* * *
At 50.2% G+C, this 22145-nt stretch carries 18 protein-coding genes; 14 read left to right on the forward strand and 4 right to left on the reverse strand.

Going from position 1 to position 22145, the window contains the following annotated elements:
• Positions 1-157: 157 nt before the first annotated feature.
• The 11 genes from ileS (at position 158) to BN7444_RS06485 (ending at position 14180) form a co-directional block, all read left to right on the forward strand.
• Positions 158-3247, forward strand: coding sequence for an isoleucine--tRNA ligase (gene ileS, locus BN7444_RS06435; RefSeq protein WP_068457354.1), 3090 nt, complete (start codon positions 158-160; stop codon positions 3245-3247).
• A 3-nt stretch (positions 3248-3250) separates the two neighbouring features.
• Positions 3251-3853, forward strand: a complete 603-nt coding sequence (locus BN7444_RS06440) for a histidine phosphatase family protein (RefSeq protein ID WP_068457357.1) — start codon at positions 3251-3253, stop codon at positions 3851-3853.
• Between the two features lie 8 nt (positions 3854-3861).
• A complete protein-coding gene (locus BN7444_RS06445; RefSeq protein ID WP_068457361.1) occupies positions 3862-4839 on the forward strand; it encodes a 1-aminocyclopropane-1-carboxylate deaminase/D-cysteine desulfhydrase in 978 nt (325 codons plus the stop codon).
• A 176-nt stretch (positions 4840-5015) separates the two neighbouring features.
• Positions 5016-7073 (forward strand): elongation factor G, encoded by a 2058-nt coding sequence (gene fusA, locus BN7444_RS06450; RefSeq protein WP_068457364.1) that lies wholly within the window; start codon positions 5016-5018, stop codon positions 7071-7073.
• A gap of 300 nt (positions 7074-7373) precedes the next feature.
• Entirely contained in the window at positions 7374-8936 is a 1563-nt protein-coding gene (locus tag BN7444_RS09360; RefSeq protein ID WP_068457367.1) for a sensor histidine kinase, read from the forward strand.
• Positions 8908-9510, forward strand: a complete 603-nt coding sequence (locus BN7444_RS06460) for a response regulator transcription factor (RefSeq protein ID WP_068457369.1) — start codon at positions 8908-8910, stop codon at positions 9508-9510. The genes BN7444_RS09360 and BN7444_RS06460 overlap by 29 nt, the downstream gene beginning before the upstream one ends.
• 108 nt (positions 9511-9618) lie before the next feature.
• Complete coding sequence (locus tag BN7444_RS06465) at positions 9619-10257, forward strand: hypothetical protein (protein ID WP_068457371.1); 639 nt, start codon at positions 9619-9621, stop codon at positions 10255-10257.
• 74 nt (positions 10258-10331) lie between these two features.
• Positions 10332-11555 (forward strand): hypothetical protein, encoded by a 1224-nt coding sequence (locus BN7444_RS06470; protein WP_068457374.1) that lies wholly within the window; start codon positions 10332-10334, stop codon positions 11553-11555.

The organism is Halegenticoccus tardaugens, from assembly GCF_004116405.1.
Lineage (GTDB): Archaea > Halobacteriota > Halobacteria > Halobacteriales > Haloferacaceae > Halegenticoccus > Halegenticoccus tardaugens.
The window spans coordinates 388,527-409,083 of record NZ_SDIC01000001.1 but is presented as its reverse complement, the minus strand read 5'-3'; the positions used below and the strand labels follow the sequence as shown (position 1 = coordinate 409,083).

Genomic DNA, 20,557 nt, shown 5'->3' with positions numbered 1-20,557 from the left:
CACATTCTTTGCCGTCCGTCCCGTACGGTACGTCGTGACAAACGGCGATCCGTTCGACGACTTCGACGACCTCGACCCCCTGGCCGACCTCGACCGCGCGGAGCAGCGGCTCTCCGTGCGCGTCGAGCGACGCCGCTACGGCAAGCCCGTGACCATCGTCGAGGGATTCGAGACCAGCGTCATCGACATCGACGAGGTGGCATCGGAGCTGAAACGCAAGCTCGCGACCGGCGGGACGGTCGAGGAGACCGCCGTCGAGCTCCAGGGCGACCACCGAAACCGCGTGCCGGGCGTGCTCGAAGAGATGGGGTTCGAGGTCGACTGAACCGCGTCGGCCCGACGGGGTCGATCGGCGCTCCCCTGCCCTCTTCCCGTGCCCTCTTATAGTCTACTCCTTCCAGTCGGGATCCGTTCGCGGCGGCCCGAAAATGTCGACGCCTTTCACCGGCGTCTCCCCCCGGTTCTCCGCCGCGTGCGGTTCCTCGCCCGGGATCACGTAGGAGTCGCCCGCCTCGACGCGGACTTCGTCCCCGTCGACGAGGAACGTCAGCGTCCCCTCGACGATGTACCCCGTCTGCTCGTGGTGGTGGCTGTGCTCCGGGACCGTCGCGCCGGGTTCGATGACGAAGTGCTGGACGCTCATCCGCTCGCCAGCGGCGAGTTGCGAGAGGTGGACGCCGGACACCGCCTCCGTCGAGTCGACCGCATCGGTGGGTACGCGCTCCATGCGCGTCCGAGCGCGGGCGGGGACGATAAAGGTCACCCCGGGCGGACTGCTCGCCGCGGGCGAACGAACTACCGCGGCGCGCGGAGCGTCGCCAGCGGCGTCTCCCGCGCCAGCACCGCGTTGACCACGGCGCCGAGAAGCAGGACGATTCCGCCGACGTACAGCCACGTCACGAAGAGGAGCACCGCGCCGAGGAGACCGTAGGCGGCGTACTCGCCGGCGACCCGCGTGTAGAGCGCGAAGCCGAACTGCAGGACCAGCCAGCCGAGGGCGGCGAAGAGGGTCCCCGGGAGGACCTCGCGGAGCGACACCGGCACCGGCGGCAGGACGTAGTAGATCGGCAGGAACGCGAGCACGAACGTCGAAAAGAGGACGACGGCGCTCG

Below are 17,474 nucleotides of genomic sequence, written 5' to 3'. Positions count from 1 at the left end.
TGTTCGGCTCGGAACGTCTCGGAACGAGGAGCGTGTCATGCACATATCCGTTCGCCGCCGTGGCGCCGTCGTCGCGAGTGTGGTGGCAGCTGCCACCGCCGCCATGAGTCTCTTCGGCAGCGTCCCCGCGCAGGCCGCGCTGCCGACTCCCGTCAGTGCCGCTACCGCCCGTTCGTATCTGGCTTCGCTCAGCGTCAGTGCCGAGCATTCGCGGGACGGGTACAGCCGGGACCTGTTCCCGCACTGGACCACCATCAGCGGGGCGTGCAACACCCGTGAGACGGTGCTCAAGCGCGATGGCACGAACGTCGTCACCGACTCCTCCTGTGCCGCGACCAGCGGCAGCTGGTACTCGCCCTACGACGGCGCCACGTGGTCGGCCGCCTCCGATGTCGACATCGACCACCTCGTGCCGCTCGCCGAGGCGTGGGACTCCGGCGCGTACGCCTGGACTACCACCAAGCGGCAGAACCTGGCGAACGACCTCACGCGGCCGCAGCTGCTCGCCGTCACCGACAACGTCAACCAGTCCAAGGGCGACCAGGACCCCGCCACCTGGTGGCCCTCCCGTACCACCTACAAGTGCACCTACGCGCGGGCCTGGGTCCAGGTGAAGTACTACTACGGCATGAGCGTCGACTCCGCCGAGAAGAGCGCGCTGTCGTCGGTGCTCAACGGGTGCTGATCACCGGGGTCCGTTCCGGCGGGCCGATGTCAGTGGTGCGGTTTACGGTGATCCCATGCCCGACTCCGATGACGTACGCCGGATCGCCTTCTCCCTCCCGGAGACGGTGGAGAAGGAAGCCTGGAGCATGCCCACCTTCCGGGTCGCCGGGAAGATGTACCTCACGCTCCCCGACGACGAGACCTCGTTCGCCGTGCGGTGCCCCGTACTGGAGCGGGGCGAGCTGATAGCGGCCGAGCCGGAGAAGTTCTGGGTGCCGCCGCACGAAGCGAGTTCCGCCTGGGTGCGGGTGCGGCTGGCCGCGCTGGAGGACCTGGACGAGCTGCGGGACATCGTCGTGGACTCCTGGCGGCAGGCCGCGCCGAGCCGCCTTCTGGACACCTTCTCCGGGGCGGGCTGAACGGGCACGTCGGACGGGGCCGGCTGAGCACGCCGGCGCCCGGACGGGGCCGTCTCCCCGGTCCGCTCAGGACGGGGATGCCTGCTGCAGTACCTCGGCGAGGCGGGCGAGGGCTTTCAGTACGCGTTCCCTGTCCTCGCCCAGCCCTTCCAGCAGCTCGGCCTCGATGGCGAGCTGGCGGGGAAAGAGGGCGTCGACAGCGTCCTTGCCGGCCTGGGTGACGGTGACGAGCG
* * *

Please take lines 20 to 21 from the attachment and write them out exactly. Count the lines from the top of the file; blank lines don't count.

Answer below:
Lineage (GTDB): Archaea > Halobacteriota > Halobacteria > Halobacteriales > Haloferacaceae > Halegenticoccus > Halegenticoccus tardaugens.
The window spans coordinates 388,527-409,083 of record NZ_SDIC01000001.1 but is presented as its reverse complement, the minus strand read 5'-3'; the positions used below and the strand labels follow the sequence as shown (position 1 = coordinate 409,083).